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The Truth Behind Conspiracy Theories

As soon as a major news event takes place, a conspiracy theory or two is sure to follow. Why do some people believe that the official word is not what really takes place? What sort of comfort do the

The Truth Behind Conspiracy Theories


Originally aired April 3, 2007.

Tom Fudge: 

Conspiracy theories are probably as old as human society.  They all have certain things in common.  They involve dark motives and unseen forces.  They assume a privileged class of people who have the ability to manipulate events and hide the truth.  Today, they are communicated and sustained by that beacon of mass communication -- the World Wide Web. Among our favorite conspiracy theories: the plot to murder President Kennedy, the “murder” of Princess Diana, the U.S.-Israeli plot to topple the Twin Towers on 9/11, and how it was pinned on a handful of Arabs.  Conspiracy theories live on thanks to a psychology that assumes that anyone debunking them is simply a tool of the establishment.  But why do so many of us cling to conspiracy theories?   And are any of them true?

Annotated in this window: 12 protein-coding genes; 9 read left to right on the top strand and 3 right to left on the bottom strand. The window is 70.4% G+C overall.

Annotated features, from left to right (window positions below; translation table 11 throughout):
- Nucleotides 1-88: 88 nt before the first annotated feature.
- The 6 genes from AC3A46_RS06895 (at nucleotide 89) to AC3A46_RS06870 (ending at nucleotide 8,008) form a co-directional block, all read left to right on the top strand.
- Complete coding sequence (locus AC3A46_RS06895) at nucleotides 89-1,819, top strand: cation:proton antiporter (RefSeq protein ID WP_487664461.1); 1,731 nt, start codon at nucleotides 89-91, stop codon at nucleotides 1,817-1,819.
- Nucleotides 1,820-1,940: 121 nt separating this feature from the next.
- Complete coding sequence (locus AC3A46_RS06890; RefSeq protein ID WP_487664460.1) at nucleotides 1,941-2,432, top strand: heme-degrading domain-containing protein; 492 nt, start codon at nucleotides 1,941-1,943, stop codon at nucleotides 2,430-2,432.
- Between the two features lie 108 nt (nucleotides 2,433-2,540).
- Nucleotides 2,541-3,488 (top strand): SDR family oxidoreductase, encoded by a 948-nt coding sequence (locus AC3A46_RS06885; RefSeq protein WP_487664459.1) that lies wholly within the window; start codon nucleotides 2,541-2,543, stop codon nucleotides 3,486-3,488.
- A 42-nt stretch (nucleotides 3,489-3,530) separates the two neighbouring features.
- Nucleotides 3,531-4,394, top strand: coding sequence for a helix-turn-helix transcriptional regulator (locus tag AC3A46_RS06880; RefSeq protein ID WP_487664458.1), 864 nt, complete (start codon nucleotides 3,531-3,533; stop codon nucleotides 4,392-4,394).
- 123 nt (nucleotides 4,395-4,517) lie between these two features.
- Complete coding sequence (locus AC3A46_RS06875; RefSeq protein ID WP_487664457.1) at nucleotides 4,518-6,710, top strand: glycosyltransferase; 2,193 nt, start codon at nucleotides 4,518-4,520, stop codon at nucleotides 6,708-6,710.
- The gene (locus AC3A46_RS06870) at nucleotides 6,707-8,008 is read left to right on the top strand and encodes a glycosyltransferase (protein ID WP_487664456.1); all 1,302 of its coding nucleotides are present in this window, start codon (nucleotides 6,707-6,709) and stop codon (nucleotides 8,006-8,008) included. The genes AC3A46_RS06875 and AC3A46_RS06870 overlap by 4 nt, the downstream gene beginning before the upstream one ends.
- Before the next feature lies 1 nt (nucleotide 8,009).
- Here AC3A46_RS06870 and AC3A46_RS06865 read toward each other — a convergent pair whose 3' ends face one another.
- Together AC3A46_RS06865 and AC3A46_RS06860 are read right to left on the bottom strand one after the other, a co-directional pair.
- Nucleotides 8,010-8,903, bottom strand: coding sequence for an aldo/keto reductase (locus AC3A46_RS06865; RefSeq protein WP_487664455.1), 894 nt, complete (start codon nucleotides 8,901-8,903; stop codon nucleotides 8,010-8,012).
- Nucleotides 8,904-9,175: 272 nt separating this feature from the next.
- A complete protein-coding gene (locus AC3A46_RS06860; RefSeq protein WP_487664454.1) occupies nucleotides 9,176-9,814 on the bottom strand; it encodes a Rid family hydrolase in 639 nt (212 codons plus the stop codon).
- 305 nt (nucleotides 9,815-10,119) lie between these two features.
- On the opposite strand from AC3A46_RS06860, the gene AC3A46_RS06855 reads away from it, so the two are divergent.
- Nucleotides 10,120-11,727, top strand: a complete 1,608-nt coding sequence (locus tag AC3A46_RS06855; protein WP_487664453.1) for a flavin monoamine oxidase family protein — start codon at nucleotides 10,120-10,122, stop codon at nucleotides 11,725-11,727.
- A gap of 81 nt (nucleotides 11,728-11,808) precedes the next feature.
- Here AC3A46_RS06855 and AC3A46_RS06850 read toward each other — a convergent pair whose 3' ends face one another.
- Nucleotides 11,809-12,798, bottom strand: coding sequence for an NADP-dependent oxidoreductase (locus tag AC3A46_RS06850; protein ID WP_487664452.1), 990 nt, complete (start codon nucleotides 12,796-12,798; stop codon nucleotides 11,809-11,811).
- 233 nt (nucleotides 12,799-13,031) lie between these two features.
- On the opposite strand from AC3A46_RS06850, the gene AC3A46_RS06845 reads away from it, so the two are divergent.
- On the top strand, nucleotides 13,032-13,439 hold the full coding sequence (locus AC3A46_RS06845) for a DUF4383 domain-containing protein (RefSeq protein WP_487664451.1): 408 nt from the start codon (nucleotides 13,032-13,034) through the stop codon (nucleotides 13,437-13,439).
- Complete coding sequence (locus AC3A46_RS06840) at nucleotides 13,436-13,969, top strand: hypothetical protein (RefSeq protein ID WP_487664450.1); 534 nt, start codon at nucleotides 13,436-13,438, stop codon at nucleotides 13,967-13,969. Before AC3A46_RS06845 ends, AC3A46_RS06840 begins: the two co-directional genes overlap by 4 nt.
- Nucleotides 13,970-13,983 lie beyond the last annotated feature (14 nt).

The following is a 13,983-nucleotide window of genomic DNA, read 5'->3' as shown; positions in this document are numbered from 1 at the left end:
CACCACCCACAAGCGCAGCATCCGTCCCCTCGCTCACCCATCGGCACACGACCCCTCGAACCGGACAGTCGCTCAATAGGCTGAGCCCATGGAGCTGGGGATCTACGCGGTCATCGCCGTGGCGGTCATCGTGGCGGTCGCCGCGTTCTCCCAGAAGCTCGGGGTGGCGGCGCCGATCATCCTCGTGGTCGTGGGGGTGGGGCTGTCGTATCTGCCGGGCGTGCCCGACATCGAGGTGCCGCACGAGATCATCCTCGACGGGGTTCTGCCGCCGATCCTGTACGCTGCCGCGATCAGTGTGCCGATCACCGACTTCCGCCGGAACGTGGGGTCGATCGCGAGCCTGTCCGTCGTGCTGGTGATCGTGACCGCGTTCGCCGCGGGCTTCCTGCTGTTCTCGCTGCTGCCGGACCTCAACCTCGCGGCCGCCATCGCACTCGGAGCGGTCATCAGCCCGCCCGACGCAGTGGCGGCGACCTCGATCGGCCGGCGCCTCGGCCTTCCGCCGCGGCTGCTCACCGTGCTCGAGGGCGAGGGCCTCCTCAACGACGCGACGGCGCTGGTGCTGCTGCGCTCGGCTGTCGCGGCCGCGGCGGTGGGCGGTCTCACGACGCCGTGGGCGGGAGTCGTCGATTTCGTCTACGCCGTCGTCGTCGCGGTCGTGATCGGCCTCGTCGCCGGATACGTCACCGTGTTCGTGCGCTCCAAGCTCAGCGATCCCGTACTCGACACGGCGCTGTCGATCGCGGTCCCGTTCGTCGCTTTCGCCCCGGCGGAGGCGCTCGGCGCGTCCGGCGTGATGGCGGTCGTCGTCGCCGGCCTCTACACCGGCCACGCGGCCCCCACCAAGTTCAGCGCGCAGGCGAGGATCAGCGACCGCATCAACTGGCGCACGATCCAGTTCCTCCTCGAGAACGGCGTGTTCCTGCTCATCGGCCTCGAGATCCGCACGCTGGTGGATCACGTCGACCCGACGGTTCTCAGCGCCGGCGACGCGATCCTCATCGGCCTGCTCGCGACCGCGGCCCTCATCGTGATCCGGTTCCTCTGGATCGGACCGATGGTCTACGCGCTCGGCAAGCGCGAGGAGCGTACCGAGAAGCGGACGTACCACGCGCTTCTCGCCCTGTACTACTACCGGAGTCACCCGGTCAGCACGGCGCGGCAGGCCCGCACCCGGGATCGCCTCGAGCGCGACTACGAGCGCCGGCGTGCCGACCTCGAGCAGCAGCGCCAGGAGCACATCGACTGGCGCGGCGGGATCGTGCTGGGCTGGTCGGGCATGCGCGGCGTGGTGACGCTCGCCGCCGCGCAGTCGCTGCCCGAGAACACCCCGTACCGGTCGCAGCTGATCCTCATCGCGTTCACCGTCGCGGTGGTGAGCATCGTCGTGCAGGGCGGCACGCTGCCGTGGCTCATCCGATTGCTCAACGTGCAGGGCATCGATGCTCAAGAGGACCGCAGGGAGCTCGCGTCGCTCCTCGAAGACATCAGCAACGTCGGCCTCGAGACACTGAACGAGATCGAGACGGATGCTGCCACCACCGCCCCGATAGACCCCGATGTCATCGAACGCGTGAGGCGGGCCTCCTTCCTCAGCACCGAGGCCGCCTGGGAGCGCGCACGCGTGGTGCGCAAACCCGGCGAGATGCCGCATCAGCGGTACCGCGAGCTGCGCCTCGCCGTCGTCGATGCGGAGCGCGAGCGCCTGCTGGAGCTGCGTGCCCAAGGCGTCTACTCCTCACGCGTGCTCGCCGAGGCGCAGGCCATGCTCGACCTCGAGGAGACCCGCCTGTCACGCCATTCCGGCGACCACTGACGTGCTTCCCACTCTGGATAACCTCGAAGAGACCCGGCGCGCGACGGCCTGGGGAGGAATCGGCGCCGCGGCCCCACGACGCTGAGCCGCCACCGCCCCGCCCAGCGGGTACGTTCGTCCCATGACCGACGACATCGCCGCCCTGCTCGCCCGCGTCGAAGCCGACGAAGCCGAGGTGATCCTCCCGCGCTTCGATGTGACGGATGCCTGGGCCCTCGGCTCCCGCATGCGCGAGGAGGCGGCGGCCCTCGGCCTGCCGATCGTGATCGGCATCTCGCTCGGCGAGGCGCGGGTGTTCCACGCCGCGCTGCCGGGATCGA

Guests

  • Chip Berlet, senior analyst at Political Research Associates who studies conspiracism.
  • Dr. Ted Goertzel, professor in the Sociology Department at Rutgers University who examines why people believe in conspiracy theories.

End Music:   8 by Squarepusher, from the album Burningn' n tree (1997)